- American Physical Society Sites
- Meetings & Events
- Policy & Advocacy
- Careers In Physics
- About APS
- Become a Member
Figure 1: Formation of droplets (ethanol) during the folding instability of a capillary viscous thread (silicone oil) in a diverging slit microchannel. The thread deformation introduces variations in the thickness of the sheath fluid’s film between the thread and the top and bottom walls (glass); the film ultimately ruptures into droplets along coalesced folds.
Figure 2: Formation of droplets due to the interplay between the dynamic wetting of the sheath fluid (silicone oil) at the top and bottom walls (glass) and the lubrication failure of a capillary viscous thread (mineral oil) in a diverging slit microchannel.
These droplet-decorated streams are observed through the glass of a diverging microchannel. Microfluidic devices allow for exploring original fluid interactions far from equilibrium. Here, a combination of hydrodynamic instabilities is used for continuously producing droplets. Upstream (top), a thread made of viscous fluid flows in the center of a square channel. The thread is surrounded in a sheath of immiscible, less viscous fluid at the walls. Downstream, the thread buckles and feeds a slowly moving pile, which is in contact with the glass walls of the diverging channel. In the contact region, droplets form due to the inclusion of the ensheathing fluid into the pile. Figure 1 displays tiny droplets sliding on tracks. The thread’s buckling deformations create local variations of the less viscous fluid’s film thickness at the walls. When the film is thin enough, it destabilizes and ruptures, or “dewets”, into droplets. Figure 2 shows the side embedding of droplets into the pile. This phenomenon results from the interplay between the fluids’ partial wetting of the walls and the thread’s lubrication failure. These images show the possibility to structure microflows and illustrate the importance of solid walls confinement and material properties on microscale multi-fluid dynamics.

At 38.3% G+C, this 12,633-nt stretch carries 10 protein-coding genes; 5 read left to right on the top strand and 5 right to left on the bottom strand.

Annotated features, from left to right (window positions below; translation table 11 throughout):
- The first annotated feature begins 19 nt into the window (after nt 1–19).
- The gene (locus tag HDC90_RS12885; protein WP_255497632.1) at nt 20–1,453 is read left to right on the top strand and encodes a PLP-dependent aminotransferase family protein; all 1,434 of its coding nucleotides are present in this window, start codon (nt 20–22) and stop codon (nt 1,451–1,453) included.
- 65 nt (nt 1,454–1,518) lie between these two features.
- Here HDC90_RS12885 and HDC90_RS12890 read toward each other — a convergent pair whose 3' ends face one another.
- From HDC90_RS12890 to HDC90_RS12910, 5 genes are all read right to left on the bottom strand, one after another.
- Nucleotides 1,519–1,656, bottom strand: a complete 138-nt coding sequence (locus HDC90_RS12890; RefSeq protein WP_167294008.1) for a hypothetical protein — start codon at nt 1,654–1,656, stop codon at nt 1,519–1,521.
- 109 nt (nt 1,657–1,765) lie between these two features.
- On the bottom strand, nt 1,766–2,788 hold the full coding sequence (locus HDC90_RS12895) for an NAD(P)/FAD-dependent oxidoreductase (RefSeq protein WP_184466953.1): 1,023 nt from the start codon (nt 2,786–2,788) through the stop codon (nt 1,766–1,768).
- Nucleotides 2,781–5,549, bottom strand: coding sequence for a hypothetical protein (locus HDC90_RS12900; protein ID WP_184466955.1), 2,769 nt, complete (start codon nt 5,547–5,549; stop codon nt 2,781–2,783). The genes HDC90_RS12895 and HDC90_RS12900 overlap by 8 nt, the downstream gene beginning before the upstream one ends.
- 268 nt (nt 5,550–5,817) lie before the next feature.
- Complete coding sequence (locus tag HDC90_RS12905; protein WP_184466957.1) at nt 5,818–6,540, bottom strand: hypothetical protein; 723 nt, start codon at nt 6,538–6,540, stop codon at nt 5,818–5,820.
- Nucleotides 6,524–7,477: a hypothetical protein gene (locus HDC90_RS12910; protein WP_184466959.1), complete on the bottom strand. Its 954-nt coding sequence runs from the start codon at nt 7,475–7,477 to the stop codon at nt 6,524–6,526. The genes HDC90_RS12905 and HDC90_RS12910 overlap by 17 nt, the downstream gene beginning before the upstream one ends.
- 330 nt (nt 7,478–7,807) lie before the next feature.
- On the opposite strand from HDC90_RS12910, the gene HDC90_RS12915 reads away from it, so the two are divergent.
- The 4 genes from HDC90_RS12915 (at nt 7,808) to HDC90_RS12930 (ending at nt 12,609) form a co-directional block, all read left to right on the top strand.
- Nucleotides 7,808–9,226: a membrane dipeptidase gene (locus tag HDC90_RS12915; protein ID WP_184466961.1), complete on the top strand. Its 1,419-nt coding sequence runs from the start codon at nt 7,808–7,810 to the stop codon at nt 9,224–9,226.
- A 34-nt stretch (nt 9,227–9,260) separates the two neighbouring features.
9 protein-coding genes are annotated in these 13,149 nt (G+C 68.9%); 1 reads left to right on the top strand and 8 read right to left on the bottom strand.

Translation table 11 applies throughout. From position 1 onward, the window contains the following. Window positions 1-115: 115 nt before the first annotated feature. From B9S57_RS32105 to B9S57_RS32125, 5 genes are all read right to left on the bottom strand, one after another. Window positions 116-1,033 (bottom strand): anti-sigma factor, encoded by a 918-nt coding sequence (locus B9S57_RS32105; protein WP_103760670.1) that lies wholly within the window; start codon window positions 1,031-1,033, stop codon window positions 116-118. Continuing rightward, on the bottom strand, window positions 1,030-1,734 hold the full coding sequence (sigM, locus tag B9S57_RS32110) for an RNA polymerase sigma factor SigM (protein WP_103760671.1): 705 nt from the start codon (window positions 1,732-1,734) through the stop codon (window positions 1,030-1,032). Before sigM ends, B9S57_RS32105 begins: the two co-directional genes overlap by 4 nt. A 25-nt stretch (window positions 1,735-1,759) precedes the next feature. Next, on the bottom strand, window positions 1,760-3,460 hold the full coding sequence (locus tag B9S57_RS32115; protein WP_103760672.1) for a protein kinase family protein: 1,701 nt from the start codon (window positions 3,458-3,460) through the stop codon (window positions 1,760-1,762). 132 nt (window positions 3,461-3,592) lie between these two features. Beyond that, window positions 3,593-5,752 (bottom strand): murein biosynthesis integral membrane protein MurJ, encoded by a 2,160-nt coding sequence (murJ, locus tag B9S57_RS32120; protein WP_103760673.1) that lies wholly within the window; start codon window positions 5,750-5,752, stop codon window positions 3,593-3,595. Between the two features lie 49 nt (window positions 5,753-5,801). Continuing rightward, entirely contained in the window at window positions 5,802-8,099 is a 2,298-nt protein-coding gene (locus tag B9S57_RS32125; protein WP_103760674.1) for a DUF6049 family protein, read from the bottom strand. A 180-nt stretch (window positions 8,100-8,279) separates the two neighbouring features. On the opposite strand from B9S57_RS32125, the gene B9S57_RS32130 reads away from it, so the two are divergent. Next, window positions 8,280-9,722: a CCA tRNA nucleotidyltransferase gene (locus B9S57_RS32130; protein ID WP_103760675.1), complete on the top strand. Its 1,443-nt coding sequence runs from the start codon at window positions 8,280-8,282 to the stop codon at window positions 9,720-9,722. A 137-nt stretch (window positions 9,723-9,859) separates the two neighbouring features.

This research was supported the Dept. of MEC and CEAS at Stony Brook University.
These images have not been published.